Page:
Kwanzaa was created in 1966 by Dr. Maulana Karenga, professor of African Studies at California State University, Long Beach, author and scholar-activist, who stresses the indispensable need to preserve, continually revitalize and promote African American culture.
Kwanzaa, is an African-American celebration of cultural reaffirmation, and one of the fastest-growing holidays in the history of the world. It took root 30 years ago, when graduate student Maulana Karenga, disturbed by the 1965 riots in Los Angeles’ Watts area, decided that African-Americans needed an annual event to celebrate their differences rather than the melting pot. Not a religious holiday, Kwanzaa is, rather, a seven-day celebration that begins on December 26th and continues through January 1 st.
Kwanzaa is an African American and Pan-African holiday which celebrates family, community and culture. Celebrated from 26 December thru 1 January, its origins are in the first harvest celebrations of Africa from which it takes its name. The name Kwanzaa is derived from the phrase “matunda ya kwanza” which means “first fruits” in Swahili, a Pan-African language which is the most widely spoken African language.
The first-fruits celebrations are recorded in African history as far back as ancient Egypt and Nubia and appear in ancient and modern times in other classical African civilizations such as Ashantiland and Yorubaland. These celebrations are also found in ancient and modern times among societies as large as empires (the Zulu or kingdoms (Swaziland) or smaller societies and groups like the Matabele, Thonga and Lovedu, all of southeastern Africa. Kwanzaa builds on the five fundamental activities of Continental African “first fruit” celebrations: ingathering; reverence; commemoration; recommitment; and celebration.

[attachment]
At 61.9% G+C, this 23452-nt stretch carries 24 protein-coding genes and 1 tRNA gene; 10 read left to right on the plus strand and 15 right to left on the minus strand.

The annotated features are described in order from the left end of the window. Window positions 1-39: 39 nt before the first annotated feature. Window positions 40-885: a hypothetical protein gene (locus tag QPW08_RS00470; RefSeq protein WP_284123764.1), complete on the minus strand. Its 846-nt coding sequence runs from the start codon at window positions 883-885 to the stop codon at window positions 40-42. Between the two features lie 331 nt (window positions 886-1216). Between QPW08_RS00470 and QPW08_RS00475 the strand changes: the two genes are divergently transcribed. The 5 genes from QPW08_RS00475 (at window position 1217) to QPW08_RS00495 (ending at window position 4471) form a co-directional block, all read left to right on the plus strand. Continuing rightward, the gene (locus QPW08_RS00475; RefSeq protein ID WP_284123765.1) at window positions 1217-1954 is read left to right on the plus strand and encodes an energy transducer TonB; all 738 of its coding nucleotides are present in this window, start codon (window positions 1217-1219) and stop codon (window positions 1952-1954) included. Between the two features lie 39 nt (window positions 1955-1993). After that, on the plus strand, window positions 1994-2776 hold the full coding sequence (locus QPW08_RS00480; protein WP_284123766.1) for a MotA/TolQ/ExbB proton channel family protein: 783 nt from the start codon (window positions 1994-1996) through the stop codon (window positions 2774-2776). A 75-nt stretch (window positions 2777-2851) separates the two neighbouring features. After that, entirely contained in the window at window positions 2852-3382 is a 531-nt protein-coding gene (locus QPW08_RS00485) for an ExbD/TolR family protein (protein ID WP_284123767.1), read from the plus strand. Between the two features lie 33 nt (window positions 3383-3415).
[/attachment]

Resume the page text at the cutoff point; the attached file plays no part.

Kwanzaa is a cultural holiday, not a religious one, thus available to and practiced by Africans of all religious faiths who come together based on the rich, ancient and varied common ground of their Africanness.
*Summarized from — Maulana Karenga, Kwanzaa: A Celebration of Family, Community and Culture, 2008, Los Angeles: University of Sankore Press.
The seven days long Kwanzaa holiday is not just about making of Kwanzaa gifts, lighting of the seven colored candles on the Kinara, drinking and pouring out libation from the unity cup/Kikombe Cha Umoja or placing of the Mkeka/special mat.
Each day has a specific meaning and purpose, and provides valuable reading for youth and children:
- Umoja (Unity)
- Kujichagulia (Self-determination)
- Ujima (Collective Work and Responsibility)
- Ujamaa (Cooperative Economics)
- Nia (Purpose)
- Kuumba (Creativity)
- Imani (Faith)
It also involves the singing and playing of Kwanzaa music during the seven-day holiday, especially on the Kwanzaa feast. Singing or playing of Kwanzaa music is a way to commemorate and celebrate the Kwanzaa holiday. The Kwanzaa music covers everything from the educational and informative lyrics on the history and origin of Kwanzaa holiday to the sing-along lines in African languages. There are lots of sing-along Kwanzaa music for both children and adults. Kwanza music
What is Kwanzaa Celebration without those drums, and those African rhythms! We have carefully selected some Great African drumbeats for you, that you can play and dance with! Just Download the file and unzip it, and you are ready to go !